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Is SA's foreign policy up for sale?

Is SA's foreign policy up for sale?

Author: Ethel Hazelhurst
Publication: Independent Online
Date: October 9, 2011
URL: http://www.iol.co.za/business/business-news/the-china-trade-factor-is-sa-s-foreign-policy-up-for-sale-1.1153207

China needed South Africa more than South Africa needed China, a senior research fellow at the SA Institute of International Affairs Peter Draper said. "I know this is an unconventional view," he said on Friday in the wake of the controversy about the Dalai Lama's cancelled visit to South Africa. "But we could call their bluff."

The Nobel Peace Laureate was unable to get a visa to attend Archbishop Emeritus Desmond Tutu's 80th birthday celebrations last week - a development that drew Tutu's wrath on the ruling ANC.

The government's reluctance to provide a visa is believed to be part of a policy of ingratiating itself with the Chinese government which sees the legendary figure as subversive and a threat to China.

Since 1994, South Africa has been cementing relations with China. Martyn Davies, the chief executive of Frontier Advisory, said in 1998 South Africa recognised China as the official representative of the Chinese state, after previously accepting Taipei in that role.

Davies said this development was followed by "an initial rush of Chinese investment all emanating from the Shanghai municipal government that was designated by Beijing to manage the relationship".

He said most of the investment was small scale and in light industries. They included "over a dozen manufacturing plants, making everything from light bulbs to refrigerators, mostly in KZN".

But, according to Davies "a general lack of local market knowledge, inexperienced management and a vastly different business culture all contributed to the failure of these companies. The market entry failure is still talked about in Chinese business circles and acts to discourage potential Chinese investors."

However, major investments continued. Hannah Edinger, the head of research at Frontier Advisory, said the stock of China's foreign direct investment (FDI) in South Africa reached $4.2 billion (R33.5bn) by the end of last year. FDI flows during the year were $411.17m.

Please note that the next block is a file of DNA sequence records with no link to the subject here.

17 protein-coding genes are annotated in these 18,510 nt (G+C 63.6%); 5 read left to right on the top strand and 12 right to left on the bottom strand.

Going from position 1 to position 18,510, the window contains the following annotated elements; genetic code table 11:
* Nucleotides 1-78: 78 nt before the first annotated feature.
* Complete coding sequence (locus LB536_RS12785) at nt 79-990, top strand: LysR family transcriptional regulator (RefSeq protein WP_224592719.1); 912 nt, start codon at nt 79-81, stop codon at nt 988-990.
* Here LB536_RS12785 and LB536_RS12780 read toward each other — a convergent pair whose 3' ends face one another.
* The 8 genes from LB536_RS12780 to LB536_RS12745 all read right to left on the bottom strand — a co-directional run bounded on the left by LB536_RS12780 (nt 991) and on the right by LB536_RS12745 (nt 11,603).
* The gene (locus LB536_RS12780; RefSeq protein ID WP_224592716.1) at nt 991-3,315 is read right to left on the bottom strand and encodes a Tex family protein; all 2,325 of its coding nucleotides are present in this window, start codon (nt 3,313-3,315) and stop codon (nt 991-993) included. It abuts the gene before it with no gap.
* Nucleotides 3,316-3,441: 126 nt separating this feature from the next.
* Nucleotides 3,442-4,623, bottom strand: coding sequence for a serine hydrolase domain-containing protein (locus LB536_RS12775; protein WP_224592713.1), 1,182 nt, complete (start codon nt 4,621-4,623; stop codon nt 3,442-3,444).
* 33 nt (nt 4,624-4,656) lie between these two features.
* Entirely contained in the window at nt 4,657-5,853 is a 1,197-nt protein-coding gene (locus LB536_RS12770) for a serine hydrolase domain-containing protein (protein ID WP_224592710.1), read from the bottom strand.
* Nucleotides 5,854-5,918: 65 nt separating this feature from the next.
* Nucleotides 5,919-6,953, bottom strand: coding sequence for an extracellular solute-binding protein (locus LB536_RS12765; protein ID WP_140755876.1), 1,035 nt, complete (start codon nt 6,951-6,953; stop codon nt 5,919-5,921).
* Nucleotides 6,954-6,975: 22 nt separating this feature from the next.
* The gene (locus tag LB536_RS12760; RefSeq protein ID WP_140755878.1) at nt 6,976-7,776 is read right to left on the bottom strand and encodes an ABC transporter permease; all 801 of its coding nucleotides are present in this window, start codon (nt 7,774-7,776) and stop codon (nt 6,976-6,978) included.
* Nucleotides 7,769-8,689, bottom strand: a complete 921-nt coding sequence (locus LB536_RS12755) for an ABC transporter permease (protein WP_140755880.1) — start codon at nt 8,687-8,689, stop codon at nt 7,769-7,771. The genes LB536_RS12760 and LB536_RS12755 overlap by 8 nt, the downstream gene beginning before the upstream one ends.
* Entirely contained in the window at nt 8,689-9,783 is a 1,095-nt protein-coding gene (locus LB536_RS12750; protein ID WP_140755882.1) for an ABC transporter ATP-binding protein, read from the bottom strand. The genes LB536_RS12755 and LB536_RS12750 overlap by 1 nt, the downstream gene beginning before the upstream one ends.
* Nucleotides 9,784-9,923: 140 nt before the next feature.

And among the deals announced this year were "the Jinchuan/CADFund investment into Wesizwe, concluded in May, the Metorex bid and the proposed car plant in Harrismith by the China Motor Corporation. Edinger said these three deals alone amounted to about $3bn.

Over the years China's role as a trade partner has ballooned. In 2009, it moved to number one on the list of South Africa's export destinations from fifth place the previous year.

In a country that traditionally runs a large deficit on its current account, neither the exports nor the investments can be lightly dismissed.

The current account deficit - the gap between revenue from exports of goods and services and the import bill - was equal to 3.3 percent of gross domestic product in the second quarter. At its peak in 2008, it was at 7.1 percent. Three percent is generally accepted as a ceiling for a sustainable deficit.

Without strong export flows the current account deficit would be larger. And without investment it would be harder to finance the shortfall - which would seriously inhibit South Africa's ability to grow.

However critics of China's trade relations argue that the rising giant is replicating the behaviour of the original colonising powers in Africa, extracting resources in operations that do little to develop the countries involved. And, in a country where the manufacturing sector has been shrinking over the past two decades, cheaply produced Chinese imports are seen as a threat.

South Africa's exports to China fall largely into two categories: mineral products (worth R36bn in the first seven months of the year) and base metals (worth R6.8bn). The mineral products are mostly "coal in its raw form", according to Taku Fundira, a researcher at the Trade Law Centre for Southern Africa.

In contrast, South Africa imports largely manufactured goods from China.

On balance, it's fair to say that South Africa derives great benefits from its relations with China, particularly at a time when its traditional export market - Europe - is shrinking. What isn't clear is how the trade relations would have been harmed if the Dalai Lama had paid a visit.

Draper argued that China was unlikely to sanction South Africa's exports because of its need for the commodities concerned.

And he questions the government's motivations.

"Since we don't have transparent party funding laws this question has to be asked: Does the Chinese communist party fund the ANC or the SACP?

"If yes, then is our foreign policy for sale?" - Ethel Hazelhurst

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